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Interview: Trish Clowes 

Saxophonist Trish Clowes has been weaving a deft musical path through the world of jazz and beyond over the course of numerous events, records and live performances.

Now gearing up to release her fourth record, My Iris, Trish will be showcasing the album as part of a free, PRS for Music-sponsored gig at the 2016 EFG London Jazz Festival.

She’s on a bill at this year’s event alongside the likes of Jacob Collier, Norma Winstone and the Mercury Prize nominated act, The Comet is Coming.

We caught up with Trish to find out more about her, her music and upcoming gig…

What’s been keeping you busy? 

I’m just finishing the mixing/mastering of my fourth album, which will be coming out on Basho Records in January – I’ve been recording with my new band My Iris over the summer. Our gig at the EFG London Jazz Festival will be a preview of the album and the first appearance of the band as a quartet in London.

Other recent activities include working with Brit-jazz legend/pianist Gareth Williams and plotting future activities for my new music project Emulsion. I like to be pretty uncompromising with the artistic content of Emulsion so it takes a lot of planning to get projects off the ground, but there will be announcements about 2017 events very soon…

What does this new record mean to you? 

This is the first album I’ve done with just small band (with Ross Stanley – piano/hammond organ, Chris Montague – guitar, James Maddren – drums). It’s been a really special recording, and a nice change not having so many musicians to juggle! We’ve been developing the music since 2013 as a trio, adding James to the mix this year, so we’ve been building up the repertoire and the improvising language between us for a while. I think the record has quite a different sound to my previous releases… and I’ve been listening to a lot of live Weather Report this year so I think some of that has rubbed off on me! I use a few pedals/effects and, along with the range of sounds I can get from the other players and instruments in the band, there are so many colours and textures at my disposal. Myself and the engineer Curtis Schwartz have really enjoyed the mixing process as a result.

So you must be excited about the performance at the jazz festival? 

Yes, really looking forward to sharing the music with everyone – it’s going to be a good one. Doing a free stage event as part of a big festival means more people will be able to hear us, in particular people that wouldn’t normally go to one of my gigs, or a jazz gig. Of course I love performing in jazz clubs and concert halls but the energy you get from the audience in open-space performances is really special too.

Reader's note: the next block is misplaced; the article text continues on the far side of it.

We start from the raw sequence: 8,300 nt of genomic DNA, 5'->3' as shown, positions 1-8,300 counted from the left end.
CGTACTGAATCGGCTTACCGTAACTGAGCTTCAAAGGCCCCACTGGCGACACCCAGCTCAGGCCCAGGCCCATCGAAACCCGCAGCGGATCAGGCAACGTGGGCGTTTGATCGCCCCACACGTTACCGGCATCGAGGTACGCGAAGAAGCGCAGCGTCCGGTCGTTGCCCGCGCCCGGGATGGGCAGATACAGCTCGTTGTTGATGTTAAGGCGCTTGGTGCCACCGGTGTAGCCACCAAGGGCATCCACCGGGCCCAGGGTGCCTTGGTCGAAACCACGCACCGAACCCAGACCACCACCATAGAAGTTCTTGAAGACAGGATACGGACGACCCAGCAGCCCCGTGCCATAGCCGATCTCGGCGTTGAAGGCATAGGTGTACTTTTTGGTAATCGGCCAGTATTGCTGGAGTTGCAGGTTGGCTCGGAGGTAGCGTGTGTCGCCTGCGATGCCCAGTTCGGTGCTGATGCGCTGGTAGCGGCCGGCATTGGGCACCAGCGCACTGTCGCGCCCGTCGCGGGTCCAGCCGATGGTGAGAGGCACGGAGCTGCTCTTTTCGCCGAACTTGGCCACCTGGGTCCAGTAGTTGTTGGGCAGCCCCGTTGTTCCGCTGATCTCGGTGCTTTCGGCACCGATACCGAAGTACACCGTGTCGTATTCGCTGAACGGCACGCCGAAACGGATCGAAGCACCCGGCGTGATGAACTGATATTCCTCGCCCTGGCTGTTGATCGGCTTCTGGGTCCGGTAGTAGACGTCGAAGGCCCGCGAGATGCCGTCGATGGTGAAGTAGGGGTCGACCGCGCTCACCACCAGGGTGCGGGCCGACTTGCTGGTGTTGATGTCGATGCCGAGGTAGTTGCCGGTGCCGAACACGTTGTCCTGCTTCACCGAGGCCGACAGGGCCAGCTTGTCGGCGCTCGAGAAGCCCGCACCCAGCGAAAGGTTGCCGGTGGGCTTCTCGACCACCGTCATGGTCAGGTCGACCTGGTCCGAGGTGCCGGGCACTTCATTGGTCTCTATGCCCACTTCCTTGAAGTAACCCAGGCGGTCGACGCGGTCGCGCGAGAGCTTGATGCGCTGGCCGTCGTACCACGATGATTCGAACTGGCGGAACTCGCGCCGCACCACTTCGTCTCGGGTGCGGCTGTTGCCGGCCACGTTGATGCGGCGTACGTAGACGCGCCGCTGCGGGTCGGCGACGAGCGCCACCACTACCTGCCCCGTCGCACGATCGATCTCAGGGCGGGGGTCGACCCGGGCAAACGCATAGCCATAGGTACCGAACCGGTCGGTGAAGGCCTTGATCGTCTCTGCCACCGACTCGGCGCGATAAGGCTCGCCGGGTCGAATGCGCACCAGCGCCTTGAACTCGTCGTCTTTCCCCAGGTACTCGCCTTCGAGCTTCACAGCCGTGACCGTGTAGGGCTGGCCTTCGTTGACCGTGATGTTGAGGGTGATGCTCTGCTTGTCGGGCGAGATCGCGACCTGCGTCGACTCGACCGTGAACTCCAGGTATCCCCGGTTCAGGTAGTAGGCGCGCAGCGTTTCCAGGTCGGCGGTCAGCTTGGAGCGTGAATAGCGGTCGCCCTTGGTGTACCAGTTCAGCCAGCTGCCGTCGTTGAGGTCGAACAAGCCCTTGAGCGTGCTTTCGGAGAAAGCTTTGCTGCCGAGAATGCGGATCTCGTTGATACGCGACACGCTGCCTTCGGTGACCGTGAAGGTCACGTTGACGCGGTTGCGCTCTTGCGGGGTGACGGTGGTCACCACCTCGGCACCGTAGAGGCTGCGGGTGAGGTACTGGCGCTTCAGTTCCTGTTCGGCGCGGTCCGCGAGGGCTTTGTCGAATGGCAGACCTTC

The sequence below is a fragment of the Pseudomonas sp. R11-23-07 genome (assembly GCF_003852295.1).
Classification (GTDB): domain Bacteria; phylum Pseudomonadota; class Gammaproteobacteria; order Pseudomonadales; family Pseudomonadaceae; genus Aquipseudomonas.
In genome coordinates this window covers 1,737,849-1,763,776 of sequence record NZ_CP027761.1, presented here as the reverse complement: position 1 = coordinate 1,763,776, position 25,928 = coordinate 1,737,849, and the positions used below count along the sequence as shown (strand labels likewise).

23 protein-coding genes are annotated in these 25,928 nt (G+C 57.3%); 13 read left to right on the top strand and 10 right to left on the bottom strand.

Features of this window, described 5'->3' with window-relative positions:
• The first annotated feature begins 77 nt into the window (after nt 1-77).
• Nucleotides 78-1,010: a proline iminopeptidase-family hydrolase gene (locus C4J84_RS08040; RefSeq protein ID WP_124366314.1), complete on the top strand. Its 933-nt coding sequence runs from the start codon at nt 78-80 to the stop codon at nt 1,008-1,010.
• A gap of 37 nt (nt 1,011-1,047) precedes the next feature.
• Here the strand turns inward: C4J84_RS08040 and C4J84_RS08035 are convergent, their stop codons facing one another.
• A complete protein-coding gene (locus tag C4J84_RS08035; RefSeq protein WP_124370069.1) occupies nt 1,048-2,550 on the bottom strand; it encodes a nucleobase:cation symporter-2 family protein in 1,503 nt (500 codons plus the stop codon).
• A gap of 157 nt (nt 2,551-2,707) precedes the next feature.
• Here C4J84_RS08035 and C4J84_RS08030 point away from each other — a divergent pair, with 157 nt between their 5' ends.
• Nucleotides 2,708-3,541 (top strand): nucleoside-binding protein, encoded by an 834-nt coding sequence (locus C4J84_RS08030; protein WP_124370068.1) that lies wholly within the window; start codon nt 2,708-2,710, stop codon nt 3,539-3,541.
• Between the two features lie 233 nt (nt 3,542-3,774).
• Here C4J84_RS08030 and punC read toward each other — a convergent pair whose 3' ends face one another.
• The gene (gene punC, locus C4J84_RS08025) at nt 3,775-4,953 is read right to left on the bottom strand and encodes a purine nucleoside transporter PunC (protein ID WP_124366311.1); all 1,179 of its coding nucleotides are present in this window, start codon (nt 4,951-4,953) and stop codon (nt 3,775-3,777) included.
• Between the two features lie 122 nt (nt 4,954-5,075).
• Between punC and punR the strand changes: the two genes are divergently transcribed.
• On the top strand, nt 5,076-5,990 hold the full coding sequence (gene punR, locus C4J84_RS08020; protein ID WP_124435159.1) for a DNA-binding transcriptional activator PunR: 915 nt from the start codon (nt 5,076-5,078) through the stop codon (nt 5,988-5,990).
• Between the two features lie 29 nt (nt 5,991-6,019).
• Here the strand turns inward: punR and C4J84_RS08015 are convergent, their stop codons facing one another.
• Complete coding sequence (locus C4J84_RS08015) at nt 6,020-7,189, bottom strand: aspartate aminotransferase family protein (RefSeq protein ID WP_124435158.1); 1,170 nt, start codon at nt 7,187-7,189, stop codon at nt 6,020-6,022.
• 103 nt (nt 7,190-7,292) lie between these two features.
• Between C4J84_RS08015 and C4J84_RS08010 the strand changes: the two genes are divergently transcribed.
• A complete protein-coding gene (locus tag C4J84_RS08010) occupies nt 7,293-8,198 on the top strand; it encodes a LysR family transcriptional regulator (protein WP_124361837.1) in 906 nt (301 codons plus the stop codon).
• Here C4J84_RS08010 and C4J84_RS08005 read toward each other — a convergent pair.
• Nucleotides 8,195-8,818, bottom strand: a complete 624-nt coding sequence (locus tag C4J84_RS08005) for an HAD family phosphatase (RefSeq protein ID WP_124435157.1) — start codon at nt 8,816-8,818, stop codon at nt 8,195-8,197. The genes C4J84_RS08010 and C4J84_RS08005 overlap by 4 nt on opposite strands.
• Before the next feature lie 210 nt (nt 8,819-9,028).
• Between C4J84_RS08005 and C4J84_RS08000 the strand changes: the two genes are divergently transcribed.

What are your thoughts on the health of UK jazz? 

I think the UK has some great opportunities for aspiring jazz artists. It’s not perfect but compared to other parts of the world I think we’re doing okay. Most young artists are pretty savvy these days (thanks to lots of great schemes, music college education). Also, in the UK players tend to leave college in their early twenties, getting out into the real world to play, and earning experience straight away. In Europe/US people seem to stay in institutions longer, delaying this process. Where the UK could do better is nurturing established artists in the mid-latter stages of their careers – a time that, as a jazz musician, is usually your prime.

Is jazz reaching new audiences? 

It depends where you are – provincial jazz clubs tend to have more stereotypical audiences (generally older generations, and generally men, although this is changing…) But then you go to other types of venues and it can be totally different. There is a big jazz audience out there (I just played at Scarborough Jazz Festival and the energy from the audience was fantastic) but like all the arts, there’s so much ‘content’ out there these days. People in general are over-saturated and don’t consume music in the same way as they did 20 years ago – as artists, we have to get on board with that and adjust! Jazz is just such a special music though – musicians put so much time into their craft… but it takes a little more time to digest as a listener, mostly because it’s new music every time we play; every solo is different, the main melodies are always played differently, there’s less for the listener to recognise instantly. But we are worth the effort I think!

How important has PRS for Music been for your career? 

PRS for Music payments are always nice to receive – they make up a decent part of my income as I’m sure is the case for many artists. In conjunction with album sales, it makes putting out records financially viable. As a jazzer releasing records featuring my own music I can make money from composer royalties from radio play etc.

The Foundation have supported me well over the years, not only in my own projects (Emulsion, my new record, touring, commissions) but also through artist schemes run by other organisations. The Foundation are a massive part of what enables and facilitates new music in the UK and they are therefore a very important organisation.

trishclowes.com

 

Originally published on M, the PRS for Music magazine for our 118,000 songwriter, composer and publisher members, plus the wider music industry.

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